The report’s optimistic forecast sticks out among market commentators, who generally expect further GDP falls this year.
According to Nordea economists Sweden’s GDP climbed by 0.3 percent during the second quarter in comparison with the first.
The bank’s forecasters therefore warn of the need to raise the benchmark interest rate (repo rate) “significantly earlier” than the turn of the year 2011, which is the latest indication from Riksbanken.
Key factors behind the turn in the country’s economic fortunes are concluded to be stronger private consumption and a more stable trade balance, Nordea argues.
“Tax cuts, low interest rates and climbing stock markets stimulate consumption,” Nordea writes.
But even if the economic nadir has passed for this recession, 2009 is set to go down as one of the weakest years for growth in living memory.
On an annualized basis Nordea calculates that the recession has negatively impacted Swedish GDP by 5.7 percent.
Nordea’s forecast is more positive than its finance sector colleagues, according to a survey by news agency Reuters.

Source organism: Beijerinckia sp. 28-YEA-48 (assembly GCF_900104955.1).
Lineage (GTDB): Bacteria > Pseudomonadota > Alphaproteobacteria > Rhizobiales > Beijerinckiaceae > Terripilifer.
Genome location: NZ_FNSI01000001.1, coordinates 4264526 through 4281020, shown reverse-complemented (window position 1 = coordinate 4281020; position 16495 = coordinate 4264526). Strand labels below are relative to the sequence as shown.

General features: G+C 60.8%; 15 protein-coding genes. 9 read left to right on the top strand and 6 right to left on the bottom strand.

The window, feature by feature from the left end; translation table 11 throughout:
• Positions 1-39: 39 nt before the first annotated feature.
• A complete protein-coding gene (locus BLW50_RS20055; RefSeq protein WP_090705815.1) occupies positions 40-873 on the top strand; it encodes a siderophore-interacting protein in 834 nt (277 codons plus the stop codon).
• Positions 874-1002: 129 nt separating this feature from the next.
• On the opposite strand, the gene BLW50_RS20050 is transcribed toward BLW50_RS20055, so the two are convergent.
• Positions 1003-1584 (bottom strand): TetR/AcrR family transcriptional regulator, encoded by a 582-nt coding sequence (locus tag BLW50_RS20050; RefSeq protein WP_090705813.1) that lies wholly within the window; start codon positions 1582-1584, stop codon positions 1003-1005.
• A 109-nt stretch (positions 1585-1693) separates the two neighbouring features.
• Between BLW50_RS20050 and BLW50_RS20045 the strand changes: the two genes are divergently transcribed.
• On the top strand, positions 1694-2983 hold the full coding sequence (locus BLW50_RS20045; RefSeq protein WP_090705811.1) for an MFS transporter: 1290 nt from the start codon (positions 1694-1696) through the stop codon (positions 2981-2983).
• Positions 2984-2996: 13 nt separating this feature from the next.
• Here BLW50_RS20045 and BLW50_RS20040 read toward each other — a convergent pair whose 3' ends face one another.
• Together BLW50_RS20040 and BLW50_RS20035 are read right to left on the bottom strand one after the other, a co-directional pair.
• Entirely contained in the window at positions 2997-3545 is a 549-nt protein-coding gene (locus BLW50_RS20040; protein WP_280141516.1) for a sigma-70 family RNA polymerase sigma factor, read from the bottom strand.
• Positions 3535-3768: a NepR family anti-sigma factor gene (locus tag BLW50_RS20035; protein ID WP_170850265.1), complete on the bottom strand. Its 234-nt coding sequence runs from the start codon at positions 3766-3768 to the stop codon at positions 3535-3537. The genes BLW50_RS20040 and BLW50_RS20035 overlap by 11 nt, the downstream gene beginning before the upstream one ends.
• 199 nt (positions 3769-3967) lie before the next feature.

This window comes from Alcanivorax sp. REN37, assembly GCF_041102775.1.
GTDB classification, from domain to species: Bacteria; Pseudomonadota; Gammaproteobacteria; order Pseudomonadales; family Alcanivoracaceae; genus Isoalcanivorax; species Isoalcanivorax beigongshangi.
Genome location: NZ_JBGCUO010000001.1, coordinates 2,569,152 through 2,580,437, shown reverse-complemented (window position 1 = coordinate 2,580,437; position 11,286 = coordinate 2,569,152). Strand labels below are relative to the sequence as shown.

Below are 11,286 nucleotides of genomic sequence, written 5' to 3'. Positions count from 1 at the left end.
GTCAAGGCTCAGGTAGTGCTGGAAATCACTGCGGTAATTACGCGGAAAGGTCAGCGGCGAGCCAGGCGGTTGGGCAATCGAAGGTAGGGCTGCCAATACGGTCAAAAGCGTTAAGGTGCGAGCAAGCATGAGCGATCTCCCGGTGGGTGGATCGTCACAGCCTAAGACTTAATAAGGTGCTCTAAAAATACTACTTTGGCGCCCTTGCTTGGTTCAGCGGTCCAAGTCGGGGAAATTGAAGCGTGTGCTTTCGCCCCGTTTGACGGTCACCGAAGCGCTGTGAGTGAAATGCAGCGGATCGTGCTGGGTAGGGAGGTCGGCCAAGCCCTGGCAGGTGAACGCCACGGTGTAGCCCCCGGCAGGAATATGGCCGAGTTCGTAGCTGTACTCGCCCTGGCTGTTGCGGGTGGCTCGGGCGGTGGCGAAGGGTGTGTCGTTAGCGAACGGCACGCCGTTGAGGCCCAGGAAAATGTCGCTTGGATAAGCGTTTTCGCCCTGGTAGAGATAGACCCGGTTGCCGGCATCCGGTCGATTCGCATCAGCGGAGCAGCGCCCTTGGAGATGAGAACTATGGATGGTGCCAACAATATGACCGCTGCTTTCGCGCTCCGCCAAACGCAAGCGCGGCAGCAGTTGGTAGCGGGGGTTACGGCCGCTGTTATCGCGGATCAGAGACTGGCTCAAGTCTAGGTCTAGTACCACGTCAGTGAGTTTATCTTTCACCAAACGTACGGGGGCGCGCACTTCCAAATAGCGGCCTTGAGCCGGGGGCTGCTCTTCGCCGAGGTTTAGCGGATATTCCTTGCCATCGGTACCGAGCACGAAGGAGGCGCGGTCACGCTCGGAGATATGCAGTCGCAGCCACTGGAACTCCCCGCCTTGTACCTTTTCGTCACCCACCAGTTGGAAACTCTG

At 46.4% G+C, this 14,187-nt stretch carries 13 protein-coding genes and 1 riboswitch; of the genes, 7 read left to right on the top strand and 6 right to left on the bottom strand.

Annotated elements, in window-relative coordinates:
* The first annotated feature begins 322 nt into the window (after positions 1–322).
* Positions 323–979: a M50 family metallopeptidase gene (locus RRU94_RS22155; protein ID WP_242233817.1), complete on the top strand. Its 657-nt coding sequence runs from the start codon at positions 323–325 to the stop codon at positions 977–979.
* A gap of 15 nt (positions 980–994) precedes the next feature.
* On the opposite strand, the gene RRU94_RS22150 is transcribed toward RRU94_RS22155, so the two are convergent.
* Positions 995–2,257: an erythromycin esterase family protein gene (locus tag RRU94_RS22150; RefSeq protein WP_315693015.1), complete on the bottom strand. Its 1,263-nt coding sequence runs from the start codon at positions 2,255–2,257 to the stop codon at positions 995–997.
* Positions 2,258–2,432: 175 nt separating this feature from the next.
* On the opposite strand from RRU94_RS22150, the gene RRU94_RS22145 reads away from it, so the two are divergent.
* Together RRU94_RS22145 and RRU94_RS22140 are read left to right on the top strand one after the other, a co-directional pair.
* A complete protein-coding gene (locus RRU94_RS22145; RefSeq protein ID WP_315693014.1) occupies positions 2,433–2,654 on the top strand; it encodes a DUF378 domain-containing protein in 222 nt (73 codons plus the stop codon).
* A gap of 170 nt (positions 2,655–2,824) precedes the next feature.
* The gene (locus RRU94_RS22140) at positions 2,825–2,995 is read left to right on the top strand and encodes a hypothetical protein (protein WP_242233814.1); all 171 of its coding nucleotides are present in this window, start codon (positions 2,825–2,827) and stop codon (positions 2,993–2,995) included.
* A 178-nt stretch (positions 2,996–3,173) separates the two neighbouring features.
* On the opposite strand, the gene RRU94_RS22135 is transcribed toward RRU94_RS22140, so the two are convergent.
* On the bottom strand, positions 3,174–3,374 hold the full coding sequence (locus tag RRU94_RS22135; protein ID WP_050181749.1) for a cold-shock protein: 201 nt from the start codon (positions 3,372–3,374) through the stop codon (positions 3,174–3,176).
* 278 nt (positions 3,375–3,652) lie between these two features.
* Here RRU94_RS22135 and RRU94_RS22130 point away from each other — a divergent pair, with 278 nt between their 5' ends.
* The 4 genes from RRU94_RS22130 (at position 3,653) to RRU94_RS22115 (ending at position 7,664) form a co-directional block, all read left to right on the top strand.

The average forecast for the second quarter indicates a GDP decline of 0.4 percent on a quarterly basis and down 6.6 percent year-on-year.
This would mean that the record 6.5 percent annualized fall in the first quarter would be exceeded.
According to Olle Holmgren at Swedish bank SEB, talking to Reuters, GDP is still been hit by weak exports and lower levels of investment.
Riksbanken, which in July cut base rates to a record low 0.25 percent to stimulate growth, expects GDP for 2009 to be 5.4 percent lower that 2008 and will be followed by weak growth in 2010.